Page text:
The Christian churches in Australia currently find themselves in a perfect storm. The recently released data from the 2021 census makes the reality clear. The future of Christianity in Australia will be as a minority. Just 44 per cent of Australians now identify as Christians, down from 52 per cent at the 2016 census.
Not only are Australians no longer identifying as Christians, but the public standing of the churches has been shredded. Up until the turn of the century the ebbing of the churches' political power and influence had been gradual. The impact of the change was muffled by the continuing important role of church-related welfare agencies and the expanding network of Christian schools. The churches, while no longer in a position of dominance, still carried some influence and standing in society.
The revelations of the Royal Commission into Institutional Responses to the Sexual Abuse of Children exploded like a bombshell disrupting the slow transition away from the churches' history of privilege. While the sexual abuse of children was shocking enough, the covering up of that abuse in the cause of the churches institutional preservation was shattering. Christian leaders in their public engagement are now defensive, displaying an unacknowledged grief at their loss of power and status. The churches risk being stuck in a self-reinforcing spiral of cultural isolation, powered by a toxic mixture of nostalgia, anger, and fear.
Will the churches respond to their dislocation from a position of power and influence by attempting to recover a past that can't be retrieved? Or will they treat this as an occasion for repentance and transformation, a moment of grace in which community engagement following the teaching and practice of Jesus is undertaken as a compassionate presence with those on the margins?
The evidence of the recent election is that significant numbers of Christians and some churches favour the first option. The approach taken by the Australian Christian Lobby in debates over religious freedom makes this clear. The ACL strongly supported proposals by the Coalition government that the churches should be able to discriminate against LBQTI people and campaigned against Coalition MPs who had voted against some of those provisions.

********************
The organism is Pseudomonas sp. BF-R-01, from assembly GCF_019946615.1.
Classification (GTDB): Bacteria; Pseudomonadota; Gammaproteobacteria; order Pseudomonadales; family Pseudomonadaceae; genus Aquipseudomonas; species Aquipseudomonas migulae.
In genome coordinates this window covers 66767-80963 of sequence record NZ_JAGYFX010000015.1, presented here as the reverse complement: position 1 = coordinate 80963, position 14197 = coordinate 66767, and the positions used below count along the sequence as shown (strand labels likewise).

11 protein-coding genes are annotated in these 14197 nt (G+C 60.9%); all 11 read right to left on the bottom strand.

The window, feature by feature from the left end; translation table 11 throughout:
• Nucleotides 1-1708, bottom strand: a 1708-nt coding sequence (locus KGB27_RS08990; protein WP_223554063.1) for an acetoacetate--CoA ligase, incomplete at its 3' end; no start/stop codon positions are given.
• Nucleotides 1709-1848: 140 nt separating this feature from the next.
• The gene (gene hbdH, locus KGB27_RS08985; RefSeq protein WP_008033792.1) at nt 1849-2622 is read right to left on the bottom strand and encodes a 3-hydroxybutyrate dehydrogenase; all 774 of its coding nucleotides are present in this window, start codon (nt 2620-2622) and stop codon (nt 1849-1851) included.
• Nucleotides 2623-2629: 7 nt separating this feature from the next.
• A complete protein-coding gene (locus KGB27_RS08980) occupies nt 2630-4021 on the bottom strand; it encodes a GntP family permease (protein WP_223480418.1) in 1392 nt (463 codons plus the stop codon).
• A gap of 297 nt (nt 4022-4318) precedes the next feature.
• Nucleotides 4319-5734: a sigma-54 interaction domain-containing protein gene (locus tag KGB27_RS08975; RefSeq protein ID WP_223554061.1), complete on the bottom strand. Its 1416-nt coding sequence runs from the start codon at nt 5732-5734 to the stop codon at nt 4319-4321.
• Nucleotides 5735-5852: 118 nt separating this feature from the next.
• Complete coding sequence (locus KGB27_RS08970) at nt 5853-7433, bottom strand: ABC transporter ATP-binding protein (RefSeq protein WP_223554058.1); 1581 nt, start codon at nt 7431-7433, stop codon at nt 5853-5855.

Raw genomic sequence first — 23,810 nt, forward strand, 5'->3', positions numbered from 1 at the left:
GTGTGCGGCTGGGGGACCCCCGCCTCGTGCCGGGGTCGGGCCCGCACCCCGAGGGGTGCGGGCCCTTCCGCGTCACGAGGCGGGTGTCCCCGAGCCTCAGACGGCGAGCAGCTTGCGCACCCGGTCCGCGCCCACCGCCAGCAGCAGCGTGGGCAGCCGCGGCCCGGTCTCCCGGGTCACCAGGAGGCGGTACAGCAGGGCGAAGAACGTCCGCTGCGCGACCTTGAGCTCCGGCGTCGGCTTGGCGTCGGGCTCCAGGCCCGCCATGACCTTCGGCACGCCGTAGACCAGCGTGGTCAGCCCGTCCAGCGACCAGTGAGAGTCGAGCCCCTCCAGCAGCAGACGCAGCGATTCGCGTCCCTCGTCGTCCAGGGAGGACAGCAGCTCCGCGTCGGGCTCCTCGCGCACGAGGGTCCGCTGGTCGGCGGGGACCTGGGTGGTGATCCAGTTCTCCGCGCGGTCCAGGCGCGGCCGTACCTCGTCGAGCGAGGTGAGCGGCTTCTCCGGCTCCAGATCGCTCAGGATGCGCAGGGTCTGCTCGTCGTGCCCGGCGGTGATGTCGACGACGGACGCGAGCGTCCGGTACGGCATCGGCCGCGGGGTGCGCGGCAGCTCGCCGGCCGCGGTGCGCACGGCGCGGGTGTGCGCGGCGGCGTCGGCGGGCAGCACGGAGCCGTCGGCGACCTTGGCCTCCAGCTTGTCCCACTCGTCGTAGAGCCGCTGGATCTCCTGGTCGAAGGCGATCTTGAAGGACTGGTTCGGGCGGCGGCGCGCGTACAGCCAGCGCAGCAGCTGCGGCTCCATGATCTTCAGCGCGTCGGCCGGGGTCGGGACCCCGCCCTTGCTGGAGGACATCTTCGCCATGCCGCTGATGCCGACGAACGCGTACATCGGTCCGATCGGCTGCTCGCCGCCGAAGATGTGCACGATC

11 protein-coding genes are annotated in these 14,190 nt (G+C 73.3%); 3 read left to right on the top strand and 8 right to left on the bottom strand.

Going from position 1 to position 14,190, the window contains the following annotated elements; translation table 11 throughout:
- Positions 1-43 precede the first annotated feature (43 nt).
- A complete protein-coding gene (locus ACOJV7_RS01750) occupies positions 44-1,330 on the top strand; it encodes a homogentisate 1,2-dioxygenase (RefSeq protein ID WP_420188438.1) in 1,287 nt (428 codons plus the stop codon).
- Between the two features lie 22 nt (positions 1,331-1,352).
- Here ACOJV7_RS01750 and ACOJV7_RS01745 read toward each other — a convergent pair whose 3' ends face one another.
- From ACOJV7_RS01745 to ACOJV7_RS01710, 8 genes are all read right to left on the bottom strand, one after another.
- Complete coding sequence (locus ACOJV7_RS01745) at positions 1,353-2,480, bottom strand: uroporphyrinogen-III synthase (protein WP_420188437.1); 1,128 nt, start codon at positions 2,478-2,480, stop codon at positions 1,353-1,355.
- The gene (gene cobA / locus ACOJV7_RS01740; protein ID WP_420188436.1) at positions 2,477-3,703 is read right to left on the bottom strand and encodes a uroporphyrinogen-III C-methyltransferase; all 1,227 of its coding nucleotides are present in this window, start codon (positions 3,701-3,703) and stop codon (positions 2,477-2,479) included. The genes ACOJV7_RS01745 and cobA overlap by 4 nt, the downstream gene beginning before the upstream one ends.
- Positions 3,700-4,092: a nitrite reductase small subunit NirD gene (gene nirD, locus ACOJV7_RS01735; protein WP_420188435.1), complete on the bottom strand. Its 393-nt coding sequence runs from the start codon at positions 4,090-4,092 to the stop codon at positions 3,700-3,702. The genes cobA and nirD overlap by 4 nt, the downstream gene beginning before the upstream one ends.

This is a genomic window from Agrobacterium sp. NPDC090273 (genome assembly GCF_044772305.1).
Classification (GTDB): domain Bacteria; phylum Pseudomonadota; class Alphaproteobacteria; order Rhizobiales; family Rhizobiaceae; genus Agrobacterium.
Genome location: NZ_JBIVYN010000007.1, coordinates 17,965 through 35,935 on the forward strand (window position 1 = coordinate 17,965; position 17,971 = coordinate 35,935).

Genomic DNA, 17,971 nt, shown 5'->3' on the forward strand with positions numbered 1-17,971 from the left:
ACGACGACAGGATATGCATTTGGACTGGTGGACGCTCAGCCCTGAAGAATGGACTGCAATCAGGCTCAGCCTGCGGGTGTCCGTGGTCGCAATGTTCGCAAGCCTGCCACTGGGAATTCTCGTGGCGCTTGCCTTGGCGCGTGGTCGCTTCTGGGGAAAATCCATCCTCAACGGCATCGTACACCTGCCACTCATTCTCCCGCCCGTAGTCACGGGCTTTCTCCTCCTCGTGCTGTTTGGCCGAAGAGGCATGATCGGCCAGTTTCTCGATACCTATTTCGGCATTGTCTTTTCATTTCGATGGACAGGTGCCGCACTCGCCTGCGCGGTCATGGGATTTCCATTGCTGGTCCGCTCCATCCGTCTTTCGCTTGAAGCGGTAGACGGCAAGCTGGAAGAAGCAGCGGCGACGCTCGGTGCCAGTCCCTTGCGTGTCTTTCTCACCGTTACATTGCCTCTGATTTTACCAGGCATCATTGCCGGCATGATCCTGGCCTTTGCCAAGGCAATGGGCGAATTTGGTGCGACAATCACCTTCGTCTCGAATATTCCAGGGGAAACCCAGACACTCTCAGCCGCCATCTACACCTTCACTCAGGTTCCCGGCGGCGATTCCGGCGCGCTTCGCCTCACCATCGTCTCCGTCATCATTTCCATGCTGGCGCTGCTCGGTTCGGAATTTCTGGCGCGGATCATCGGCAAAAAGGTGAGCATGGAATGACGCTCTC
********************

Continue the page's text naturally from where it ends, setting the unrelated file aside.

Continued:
Using legislation and lawyers to uphold church privilege is a strategy that can only lead paradoxically to the secularisation of the church. The reliance of churches on lawyers and courts in responding to the sexual abuse crisis was a deeply flawed strategy and led the churches astray from their pastoral responsibilities and their deepest theological, and moral, commitments. That didn't end well.
I suggest a path that was recommended by the German theologian Dietrich Bonhoeffer who was arrested and executed during World War II as an enemy of the Nazi state. Writing from a prison cell in Berlin in 1943, he observed that the church in Germany had been fighting for its self-preservation and nothing more. He called his church to a time of public silence, prayer, and faithful action for justice.
In the spirit of Bonhoeffer, I offer a "modest" proposal: that the Christian churches in Australia refrain from here on in from public advocacy on any issue directly related to their own institutional self-interest, and privilege. This should be accompanied by careful, patient listening to those whom the churches have damaged and abused. This listening should guide the churches' life and community engagement.
The Christian churches should focus their public advocacy to support for those in greatest need, who are vulnerable and do not have a voice. Better still, they should provide those on the margins with the support and the resources that will enable them to speak for themselves.
Christians worried about losing power and influence who find this proposal outlandish do so I suspect because they can't imagine how the church could survive without being privileged and protected by the state. It's time to let go of that prop handed down from Christendom and recover the original radical character of Christianity. The early Christians understood that getting too close to the state and becoming dependent on it was a thoroughly bad idea. It still is.
- Dr Douglas Hynd is an adjunct research fellow at the Australian Centre for Christianity and Culture, Charles Sturt University based in Canberra. He is the author of a new book, Community Engagement after Christendom (Cascade Books).